Are You a Thermostat or a Thermometer?

Are you more concerned about your style of worship service than the kind of disciple you are producing?  Which gets more of your time, money or resources?

From his jail cell in Birmingham Alabama on April 16, 1963 Martin Luther King Jr. penned a letter that should still the soul of every believer, regardless of race.  In this long letter which he eloquently and very tightly argues for their course of non-violent action.  It is well worth your time reading.  If you have never read it, you can do so here.

At one point he writes:

“There was a time when the church was very powerful. It was during that period when the early Christians rejoiced at being deemed worthy to suffer for what they believed. In those days the church was not merely a thermometer that recorded the ideas and principles of popular opinion; it was a thermostat that transformed the mores of society. Whenever the early Christians entered a town, the people in power became disturbed and immediately sought to convict the Christians for being “disturbers of the peace” and “outside agitators” ‘But the Christians pressed on, in the conviction that they were “a colony of heaven,” called to obey God rather than man. Small in number, they were big in commitment. They were too God-intoxicated to be “astronomically intimidated.” By their effort and example they brought an end to such ancient evils as infanticide and gladiatorial contests.

Things are different now. So often the contemporary church is a weak, ineffectual voice with an uncertain sound. So often it is an arch supporter of the status quo. Far from being disturbed by the presence of the church, the power structure of the average community is consoled by the church’s silent and often even vocal sanction of things as they are.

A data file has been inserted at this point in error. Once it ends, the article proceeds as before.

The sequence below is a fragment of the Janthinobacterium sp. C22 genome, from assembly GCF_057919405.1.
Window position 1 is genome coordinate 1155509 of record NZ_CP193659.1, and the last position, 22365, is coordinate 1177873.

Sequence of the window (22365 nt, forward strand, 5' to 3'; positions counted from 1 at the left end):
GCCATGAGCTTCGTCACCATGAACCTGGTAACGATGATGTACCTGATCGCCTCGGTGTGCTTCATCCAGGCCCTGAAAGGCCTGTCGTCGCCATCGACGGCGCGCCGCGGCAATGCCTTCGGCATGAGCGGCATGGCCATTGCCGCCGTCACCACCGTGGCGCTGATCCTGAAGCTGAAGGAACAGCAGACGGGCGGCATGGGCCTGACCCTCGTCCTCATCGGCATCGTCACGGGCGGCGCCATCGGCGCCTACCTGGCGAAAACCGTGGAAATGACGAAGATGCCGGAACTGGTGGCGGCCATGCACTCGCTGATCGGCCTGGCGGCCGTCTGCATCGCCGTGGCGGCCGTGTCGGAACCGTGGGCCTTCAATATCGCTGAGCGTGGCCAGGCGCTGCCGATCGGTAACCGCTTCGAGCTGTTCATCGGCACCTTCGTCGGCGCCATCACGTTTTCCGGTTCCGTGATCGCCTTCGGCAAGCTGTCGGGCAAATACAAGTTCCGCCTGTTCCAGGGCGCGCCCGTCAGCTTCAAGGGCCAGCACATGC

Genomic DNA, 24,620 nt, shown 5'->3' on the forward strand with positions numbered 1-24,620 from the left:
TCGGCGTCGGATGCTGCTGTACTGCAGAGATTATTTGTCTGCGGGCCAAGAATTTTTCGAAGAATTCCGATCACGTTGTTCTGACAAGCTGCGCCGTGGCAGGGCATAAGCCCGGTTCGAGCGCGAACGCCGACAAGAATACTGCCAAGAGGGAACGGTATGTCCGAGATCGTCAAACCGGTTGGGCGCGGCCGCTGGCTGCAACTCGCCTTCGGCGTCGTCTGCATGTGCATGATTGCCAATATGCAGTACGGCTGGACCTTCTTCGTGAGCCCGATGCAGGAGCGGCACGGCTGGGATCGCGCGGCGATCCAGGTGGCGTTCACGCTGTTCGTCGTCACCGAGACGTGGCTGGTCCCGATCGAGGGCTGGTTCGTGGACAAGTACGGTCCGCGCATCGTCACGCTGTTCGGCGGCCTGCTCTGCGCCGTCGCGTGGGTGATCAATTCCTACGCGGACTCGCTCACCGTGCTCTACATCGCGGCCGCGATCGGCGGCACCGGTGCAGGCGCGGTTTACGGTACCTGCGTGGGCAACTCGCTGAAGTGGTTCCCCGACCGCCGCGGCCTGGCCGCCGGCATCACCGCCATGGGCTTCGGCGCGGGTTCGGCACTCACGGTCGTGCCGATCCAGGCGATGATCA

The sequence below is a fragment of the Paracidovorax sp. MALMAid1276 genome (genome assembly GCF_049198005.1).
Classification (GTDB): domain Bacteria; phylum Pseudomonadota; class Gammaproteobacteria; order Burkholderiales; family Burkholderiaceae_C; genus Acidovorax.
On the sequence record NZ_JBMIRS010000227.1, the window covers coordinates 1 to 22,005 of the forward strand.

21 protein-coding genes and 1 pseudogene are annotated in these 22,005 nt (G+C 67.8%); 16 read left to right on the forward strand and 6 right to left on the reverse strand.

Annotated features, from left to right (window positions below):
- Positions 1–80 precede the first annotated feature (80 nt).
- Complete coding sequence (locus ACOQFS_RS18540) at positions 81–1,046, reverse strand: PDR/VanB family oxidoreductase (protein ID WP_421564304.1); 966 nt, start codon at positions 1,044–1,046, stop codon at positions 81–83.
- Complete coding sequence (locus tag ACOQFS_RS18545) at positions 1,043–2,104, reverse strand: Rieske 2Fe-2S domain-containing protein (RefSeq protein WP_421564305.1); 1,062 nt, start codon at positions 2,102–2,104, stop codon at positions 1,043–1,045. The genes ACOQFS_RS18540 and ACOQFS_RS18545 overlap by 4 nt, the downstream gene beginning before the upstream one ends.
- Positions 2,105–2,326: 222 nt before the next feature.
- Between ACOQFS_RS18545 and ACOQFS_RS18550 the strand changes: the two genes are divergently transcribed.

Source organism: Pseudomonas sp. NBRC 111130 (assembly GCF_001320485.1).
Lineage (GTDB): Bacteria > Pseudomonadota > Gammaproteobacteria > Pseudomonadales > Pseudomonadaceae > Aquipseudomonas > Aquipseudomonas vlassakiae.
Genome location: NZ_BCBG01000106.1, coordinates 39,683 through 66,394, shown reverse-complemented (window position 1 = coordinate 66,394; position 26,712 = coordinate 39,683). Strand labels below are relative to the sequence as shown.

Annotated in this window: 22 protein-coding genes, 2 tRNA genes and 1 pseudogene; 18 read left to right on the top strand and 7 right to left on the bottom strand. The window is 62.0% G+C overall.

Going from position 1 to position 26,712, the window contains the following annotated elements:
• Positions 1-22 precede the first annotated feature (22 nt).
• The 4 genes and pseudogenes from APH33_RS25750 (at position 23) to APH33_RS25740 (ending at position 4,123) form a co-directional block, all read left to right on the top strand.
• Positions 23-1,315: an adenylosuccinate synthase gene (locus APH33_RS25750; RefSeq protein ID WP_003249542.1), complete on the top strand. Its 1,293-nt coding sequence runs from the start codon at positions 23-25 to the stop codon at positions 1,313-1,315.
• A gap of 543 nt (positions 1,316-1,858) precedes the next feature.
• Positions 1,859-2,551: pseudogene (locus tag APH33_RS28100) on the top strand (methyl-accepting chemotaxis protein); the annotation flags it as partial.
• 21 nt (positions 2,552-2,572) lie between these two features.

But the judgment of God is upon the church as never before. If today’s church does not recapture the sacrificial spirit of the early church, it will lose its authenticity, forfeit the loyalty of millions, and be dismissed as an irrelevant social club with no meaning for the twentieth century. Every day I meet young people whose disappointment with the church has turned into outright disgust.”

He penned these words almost 54 years ago concerning the church’s inability to address racial prejudice.  I find his words prophetically pointed when he writes the church, “…will lose its authenticity, forfeit the loyalty of millions and be dismissed as an irrelevant social club with no meaning for the twentieth century.”  Ouch!  This is exactly where we sit today in the USA.

Those of us who have lived these last six decades have personally witnessed the church being slow to engage our culture, ineffective in transforming our culture, and anemic in providing hope for our culture.  In spite of the fact that there are more large churches with more dollars and human resources than ever before in history, we are losing to battle for the souls of people.  No matter what measure you pick to assess Christianity’s impact on Western Culture, we are losing ground.

Our churches mirror our culture in more ways than we want to admit; we are thermometers rather than thermostats.  People who attend churches today in most measures are indistinguishable from those who don’t.  We reflect the culture rather than change it. 

So, what do we do?  Do we wring our hands and fret?  Dr. King suggests we must “recapture the sacrificial spirit of the early church.”  This sacrificial spirit was exhausted in producing disciples. Throughout the last five decades we have argued over models or methods.  I don’t care about the model of church you serve.  I do care about the outcome you produce.  The goal should always be the same: we must make disciples that make disciples who make disciples.

From 2 Timothy 2:2 we understand this involves at least three to four generations: First, we must be a disciple reflecting the heart, head and hands of Christ.  Then, are we must invest our lives in others through our unique gifts to build disciples that are the same.  Lastly, they must be equipped to do that in others’ lives. The churches Paul planted in the New Testament, were simply God’s method for producing these kind of disciples. Every church we start must be done through a sacrificial spirit and the supremacy of the Holy Spirit committed to producing these kinds of disciples. These are the churches that we want to multiply and produce other churches.

We don’t need any more neutered churches, let us not multiply churches which produce church people.  We need strong multiplying disciple producing churches.  Don’t get hung up on the model, get hung up what you are producing.